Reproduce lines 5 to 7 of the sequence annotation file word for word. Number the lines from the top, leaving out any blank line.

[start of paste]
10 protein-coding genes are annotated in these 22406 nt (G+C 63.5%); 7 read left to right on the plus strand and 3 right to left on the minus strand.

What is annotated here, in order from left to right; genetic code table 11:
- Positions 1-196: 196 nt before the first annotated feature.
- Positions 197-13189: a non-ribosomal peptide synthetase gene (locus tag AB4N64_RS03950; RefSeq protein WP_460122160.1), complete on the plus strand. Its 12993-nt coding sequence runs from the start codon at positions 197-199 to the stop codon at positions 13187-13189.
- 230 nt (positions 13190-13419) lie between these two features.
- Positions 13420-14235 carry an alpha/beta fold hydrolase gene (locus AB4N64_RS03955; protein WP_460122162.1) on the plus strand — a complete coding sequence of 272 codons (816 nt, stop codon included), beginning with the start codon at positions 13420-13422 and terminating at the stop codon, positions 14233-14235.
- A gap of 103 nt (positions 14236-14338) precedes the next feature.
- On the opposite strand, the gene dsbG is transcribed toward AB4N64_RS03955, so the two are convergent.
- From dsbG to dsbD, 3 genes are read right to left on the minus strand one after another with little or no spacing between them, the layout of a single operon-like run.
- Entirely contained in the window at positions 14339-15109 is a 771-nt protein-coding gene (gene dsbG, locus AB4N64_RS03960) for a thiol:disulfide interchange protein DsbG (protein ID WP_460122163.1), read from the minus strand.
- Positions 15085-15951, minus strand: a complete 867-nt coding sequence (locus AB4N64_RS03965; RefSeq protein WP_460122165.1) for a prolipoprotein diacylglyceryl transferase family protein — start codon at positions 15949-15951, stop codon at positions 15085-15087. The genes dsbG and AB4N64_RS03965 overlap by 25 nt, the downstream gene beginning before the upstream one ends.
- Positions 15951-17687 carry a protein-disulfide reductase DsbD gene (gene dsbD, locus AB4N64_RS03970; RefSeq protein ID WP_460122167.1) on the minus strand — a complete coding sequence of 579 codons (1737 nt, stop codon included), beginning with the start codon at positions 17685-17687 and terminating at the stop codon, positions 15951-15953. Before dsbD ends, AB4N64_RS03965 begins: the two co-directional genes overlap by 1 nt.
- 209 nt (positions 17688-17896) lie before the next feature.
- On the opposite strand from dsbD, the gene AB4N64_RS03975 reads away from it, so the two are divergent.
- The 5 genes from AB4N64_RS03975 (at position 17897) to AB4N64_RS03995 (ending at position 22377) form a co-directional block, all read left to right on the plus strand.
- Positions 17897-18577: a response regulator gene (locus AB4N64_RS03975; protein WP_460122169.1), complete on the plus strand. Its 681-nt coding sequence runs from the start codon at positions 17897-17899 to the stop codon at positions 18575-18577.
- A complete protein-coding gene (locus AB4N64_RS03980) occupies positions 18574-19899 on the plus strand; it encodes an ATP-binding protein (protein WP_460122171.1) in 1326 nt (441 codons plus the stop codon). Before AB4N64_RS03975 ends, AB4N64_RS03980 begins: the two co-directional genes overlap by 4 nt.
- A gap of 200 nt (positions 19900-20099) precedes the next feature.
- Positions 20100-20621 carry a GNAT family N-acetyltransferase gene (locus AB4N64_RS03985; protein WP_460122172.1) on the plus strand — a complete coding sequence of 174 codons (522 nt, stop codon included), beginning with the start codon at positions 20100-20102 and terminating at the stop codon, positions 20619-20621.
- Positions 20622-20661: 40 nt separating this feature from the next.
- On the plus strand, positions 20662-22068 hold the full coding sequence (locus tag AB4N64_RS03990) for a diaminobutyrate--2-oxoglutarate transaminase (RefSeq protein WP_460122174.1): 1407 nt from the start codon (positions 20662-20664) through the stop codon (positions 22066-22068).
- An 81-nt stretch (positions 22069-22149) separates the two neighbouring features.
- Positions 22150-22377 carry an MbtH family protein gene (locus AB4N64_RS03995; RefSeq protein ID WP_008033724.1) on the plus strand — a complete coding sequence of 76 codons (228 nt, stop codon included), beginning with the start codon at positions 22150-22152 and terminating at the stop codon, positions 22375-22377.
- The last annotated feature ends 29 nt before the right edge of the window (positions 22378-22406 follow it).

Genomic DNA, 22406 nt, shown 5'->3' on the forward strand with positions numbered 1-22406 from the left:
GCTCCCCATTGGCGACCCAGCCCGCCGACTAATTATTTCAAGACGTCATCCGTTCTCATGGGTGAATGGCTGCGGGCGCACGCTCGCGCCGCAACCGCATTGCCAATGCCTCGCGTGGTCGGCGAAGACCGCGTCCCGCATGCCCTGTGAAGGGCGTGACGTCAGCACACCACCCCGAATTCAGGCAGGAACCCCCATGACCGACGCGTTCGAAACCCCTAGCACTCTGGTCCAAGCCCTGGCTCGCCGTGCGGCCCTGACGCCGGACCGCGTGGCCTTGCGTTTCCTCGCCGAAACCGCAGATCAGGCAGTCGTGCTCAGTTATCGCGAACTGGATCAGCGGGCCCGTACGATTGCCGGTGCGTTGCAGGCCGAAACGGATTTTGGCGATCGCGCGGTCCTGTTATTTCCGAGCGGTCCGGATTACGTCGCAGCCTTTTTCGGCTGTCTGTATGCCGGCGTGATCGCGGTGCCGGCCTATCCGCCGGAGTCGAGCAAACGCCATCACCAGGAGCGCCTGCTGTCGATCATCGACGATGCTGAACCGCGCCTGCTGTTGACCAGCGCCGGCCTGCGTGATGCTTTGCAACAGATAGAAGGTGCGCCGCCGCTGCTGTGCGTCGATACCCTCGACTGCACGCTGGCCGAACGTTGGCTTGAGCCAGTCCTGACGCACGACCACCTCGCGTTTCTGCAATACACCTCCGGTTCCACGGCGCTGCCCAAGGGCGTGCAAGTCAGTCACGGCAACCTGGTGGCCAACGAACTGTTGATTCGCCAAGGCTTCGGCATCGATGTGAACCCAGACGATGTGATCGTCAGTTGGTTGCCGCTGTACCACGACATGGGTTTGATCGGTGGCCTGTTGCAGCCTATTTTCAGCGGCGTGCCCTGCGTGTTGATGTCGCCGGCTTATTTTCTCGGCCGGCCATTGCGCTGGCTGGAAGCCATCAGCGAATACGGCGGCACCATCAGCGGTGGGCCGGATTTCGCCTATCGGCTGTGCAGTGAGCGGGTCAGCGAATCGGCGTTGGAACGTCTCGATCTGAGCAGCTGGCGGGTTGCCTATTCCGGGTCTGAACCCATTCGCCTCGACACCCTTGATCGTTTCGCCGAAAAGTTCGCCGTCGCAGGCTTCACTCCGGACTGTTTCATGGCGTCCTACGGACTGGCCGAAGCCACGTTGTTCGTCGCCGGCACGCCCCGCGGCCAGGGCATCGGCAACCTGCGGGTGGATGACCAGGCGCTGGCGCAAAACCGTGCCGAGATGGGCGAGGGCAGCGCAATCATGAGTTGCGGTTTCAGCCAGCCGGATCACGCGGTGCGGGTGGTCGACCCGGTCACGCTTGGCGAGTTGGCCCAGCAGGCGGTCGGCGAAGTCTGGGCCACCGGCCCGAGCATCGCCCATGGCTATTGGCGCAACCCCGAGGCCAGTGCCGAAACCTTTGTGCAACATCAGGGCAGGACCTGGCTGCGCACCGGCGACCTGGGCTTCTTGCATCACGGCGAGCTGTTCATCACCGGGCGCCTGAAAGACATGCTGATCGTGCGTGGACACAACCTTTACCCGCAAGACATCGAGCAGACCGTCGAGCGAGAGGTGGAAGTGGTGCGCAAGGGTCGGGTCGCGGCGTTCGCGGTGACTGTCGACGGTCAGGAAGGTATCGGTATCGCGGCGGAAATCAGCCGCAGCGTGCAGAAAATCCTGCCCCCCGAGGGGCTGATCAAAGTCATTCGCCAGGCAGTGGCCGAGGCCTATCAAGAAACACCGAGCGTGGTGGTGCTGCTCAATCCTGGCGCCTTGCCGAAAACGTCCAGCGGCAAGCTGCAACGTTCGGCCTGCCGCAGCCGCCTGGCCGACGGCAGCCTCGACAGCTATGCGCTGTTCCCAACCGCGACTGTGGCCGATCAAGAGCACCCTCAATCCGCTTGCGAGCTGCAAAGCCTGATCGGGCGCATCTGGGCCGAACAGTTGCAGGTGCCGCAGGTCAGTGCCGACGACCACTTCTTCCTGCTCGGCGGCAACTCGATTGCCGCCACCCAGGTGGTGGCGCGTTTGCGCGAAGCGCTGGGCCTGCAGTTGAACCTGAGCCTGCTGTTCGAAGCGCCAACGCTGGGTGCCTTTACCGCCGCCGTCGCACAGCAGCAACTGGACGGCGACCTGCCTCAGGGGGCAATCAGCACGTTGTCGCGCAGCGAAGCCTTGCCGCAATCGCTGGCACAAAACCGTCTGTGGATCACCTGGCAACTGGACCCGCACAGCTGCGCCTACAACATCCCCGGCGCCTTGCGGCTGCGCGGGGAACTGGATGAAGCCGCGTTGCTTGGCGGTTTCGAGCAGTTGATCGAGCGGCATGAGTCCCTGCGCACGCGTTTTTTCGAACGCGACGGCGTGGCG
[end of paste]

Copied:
- 230 nt (positions 13190-13419) lie between these two features.
- Positions 13420-14235 carry an alpha/beta fold hydrolase gene (locus AB4N64_RS03955; protein WP_460122162.1) on the plus strand — a complete coding sequence of 272 codons (816 nt, stop codon included), beginning with the start codon at positions 13420-13422 and terminating at the stop codon, positions 14233-14235.
- A gap of 103 nt (positions 14236-14338) precedes the next feature.